Teaching a student how to turn, and to climb and descend is not too hard, but teaching a student to land an aircraft takes time. All flight instructors and students would prefer to learn the art of landing while experiencing as little wind as possible.
Adding wind into the mix makes it harder for the student to master the final landing sequence, particularly if there is any crosswind or gusts of wind. One of the many challenges students face when learning how to land an aircraft is understanding ‘wind gradient’, which is also known as ‘wind shear’. So what is wind gradient?
WIND GRADIENT (OR WIND SHEAR)
Wind gradient is basically a change of wind direction and speed over a vertical or horizontal distance. Wind gradient or shear can exist when two different airstreams meet.
For instance, if an aircraft is climbing through 3,000 feet and the wind at 3,100 feet changes from a westerly wind to a northerly, the difference in the direction of the airflow of these two wind directions in a small amount of distance can cause turbulence known as wind shear.
When landing, the most common form of wind shear is due to the frictional forces of the ground causing the wind speed to decrease as the wind gets closer to ground level.
For instance at 1,000 feet the wind may be 20 knots. However, at just three feet above the ground – due to the frictional forces of the ground – the wind may only be five knots.
This change in wind speed as you get closer to the ground can affect the aircraft on final approach and care must be taken to ensure the pilot is aware of the effect of decreasing wind strength on the aircraft’s airspeed.
Wind shear can also be experienced as a sudden drop in airspeed followed by an increased rate of descent.
And during a climb, or just after takeoff in strong winds, wind shear can also be experienced as a sudden increase in airspeed followed by an increase in rate of climb.
The pilot needs to be aware of the potential sink and loss of airspeed and make sure a healthy attitude and airspeed is always maintained during final approach, with power ready to control the sink rate.
Wind shear can be severe, such as wind near a storm, however for today’s purposes we are only going to discuss light wind shear or wind gradient in relation to final approach to land, when the wind is blowing between 10 to 20kts.
THE FIRST TIME A STUDENT ENCOUNTERS WIND GRADIENT
In nil or little wind, the student has been taught to ensure the aircraft has a stable approach prior to landing. This means a stable indicated airspeed, a stable rate of descent and a stable approach profile.
In nil wind this is normally quite easy to achieve once the student is used to the correct site picture of the runway on final approach.
However if we add 15 kts of headwind the student will notice on final approach that if they keep maintaining the same approach profile the airspeed will start to decrease as the aircraft descends.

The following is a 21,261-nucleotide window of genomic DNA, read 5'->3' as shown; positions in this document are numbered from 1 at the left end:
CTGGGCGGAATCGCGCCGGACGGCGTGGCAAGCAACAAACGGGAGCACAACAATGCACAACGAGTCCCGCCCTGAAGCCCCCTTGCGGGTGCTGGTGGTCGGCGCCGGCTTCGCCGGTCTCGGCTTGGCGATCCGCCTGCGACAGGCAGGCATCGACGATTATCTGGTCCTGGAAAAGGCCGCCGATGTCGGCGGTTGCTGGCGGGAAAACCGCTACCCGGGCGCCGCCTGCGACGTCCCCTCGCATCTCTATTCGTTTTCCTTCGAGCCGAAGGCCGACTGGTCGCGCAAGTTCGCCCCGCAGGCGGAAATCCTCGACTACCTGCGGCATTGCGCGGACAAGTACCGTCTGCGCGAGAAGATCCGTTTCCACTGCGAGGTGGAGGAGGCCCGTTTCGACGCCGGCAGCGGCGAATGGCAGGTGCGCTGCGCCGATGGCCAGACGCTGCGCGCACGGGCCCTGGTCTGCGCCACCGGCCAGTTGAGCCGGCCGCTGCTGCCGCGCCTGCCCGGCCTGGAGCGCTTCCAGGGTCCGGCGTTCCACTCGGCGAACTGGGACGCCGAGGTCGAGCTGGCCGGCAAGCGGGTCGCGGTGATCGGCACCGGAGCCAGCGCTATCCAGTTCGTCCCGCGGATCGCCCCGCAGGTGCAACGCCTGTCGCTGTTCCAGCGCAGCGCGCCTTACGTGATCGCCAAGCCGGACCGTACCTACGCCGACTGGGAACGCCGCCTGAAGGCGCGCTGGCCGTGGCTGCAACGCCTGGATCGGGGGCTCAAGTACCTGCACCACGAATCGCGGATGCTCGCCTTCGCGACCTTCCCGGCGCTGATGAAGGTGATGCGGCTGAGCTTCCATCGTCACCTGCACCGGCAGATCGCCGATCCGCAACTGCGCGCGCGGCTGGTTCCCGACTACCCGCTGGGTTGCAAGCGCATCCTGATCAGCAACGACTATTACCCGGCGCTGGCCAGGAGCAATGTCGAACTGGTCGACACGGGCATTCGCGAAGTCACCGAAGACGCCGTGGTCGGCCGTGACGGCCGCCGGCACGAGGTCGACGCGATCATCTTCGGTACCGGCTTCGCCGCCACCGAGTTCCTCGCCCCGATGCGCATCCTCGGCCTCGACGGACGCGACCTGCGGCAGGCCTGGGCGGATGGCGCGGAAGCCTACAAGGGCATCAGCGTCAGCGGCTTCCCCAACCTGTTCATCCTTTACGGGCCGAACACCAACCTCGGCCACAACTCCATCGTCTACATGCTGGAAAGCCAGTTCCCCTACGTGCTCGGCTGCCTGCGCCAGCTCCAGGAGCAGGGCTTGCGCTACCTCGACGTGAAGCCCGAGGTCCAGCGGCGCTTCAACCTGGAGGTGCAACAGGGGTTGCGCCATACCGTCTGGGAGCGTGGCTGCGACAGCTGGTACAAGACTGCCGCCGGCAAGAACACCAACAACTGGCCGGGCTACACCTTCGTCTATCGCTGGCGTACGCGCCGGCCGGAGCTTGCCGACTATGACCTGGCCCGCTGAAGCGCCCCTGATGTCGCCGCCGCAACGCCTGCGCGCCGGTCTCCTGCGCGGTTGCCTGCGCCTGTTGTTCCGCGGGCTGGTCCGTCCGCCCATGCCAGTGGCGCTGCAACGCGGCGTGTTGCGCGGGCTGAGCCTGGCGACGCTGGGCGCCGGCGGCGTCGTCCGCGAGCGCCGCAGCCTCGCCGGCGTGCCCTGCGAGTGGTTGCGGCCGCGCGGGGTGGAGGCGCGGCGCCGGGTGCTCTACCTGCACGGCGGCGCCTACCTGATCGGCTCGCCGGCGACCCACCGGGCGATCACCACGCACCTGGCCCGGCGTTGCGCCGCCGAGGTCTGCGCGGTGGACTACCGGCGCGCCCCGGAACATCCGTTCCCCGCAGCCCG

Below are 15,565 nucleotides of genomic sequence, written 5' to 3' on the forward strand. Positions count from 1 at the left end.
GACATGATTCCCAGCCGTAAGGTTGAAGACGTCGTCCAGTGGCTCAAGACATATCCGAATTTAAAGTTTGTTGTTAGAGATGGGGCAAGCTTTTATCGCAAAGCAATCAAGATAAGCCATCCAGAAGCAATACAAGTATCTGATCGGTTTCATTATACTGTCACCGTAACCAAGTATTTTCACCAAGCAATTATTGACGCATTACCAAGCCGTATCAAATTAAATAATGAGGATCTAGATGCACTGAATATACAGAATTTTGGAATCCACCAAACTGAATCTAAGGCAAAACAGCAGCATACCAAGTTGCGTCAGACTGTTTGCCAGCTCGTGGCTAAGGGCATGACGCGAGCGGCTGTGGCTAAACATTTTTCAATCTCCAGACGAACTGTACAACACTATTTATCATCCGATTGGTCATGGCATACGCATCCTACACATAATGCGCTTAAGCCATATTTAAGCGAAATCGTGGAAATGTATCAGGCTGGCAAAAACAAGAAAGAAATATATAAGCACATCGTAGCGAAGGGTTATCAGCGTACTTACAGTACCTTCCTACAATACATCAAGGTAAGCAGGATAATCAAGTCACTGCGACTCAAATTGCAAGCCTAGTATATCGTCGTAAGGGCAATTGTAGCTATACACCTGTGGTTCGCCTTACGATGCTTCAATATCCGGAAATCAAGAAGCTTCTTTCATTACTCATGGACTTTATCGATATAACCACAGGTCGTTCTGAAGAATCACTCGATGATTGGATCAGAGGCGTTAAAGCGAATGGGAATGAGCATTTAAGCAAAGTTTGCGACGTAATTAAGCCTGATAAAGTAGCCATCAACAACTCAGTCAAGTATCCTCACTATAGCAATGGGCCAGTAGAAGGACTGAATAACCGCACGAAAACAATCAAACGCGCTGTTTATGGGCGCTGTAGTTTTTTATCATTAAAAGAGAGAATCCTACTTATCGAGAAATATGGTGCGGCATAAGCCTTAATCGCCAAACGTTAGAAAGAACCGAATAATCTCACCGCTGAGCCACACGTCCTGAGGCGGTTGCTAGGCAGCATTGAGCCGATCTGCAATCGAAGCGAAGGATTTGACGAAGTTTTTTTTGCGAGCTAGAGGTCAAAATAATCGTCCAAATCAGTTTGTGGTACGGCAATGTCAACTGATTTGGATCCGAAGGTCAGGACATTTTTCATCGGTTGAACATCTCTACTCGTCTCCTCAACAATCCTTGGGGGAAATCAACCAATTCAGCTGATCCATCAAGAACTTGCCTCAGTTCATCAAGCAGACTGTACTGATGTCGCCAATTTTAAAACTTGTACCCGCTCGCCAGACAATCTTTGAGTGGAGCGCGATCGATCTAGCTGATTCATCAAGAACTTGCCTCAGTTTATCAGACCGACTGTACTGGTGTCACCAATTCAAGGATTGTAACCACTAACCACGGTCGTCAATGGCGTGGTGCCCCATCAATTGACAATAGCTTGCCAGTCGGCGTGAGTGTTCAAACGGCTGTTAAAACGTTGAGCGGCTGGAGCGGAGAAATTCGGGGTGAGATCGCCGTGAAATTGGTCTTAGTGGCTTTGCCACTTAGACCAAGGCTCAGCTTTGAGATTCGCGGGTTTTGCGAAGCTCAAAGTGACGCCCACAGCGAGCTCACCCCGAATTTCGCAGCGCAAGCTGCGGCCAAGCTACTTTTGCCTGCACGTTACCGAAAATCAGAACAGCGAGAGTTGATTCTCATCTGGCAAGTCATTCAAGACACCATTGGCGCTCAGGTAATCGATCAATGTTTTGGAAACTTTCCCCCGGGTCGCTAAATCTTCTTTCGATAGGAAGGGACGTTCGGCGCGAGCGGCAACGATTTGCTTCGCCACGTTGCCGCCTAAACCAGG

This is because the wind strength starts to decrease as the aircraft gets closer to the ground and if the aircraft attitude and approach profile is not changed, the result will be a decrease in indicated airspeed.
When airspeed is decreased (if no pitch change occurs) the lift also decreases and this may also result in an increase in the rate of descent.
If the student does not change the attitude, the airspeed may get dangerously low on final approach.
THE CORRECT PROCEDURE WHEN EXPERIENCING WIND GRADIENT ON FINAL APPROACH
The correct procedure (in a light training aircraft) would be to adjust the attitude (pitch) to maintain the correct approach speed, then adjust power to ensure the rate of descent does not increase (keep in mind that for larger high inertia aircraft, power would be used to correct a reduction in airspeed).
When a student first encounters this (if they have been taught to maintain airspeed with attitude) they will pitch the nose down to maintain a healthy approach speed, however this steepens the approach profile and in most instances they will now be aiming short of the runway.
The only way to correct this is to apply power to change the rate of descent to get back onto the desired approach profile.
When a student pilot first encounters a strong wind gradient on final approach it can be quite frightening, however as they gain experience they learn to anticipate and to keep adjusting the aircraft’s altitude, airspeed and power continuously to maintain the correct approach profile as they descend towards the flare point.
SEVERE WIND SHEAR
Occasionally a pilot and student pilot/instructor may experience a severe wind gradient, where the indicated airspeed reduces dramatically and the rate of descent increases dramatically. In this instance a missed approach (go around) should be initiated immediately.
WIND GRADIENT IS ALWAYS PRESENT WITH WIND
Remember, wind gradient will always be present if there is wind present. In most instances, wind gradient or shear (below 20kts of wind) is easy to manage providing the pilot has had proper training and understands the aircraft and their own limitations.
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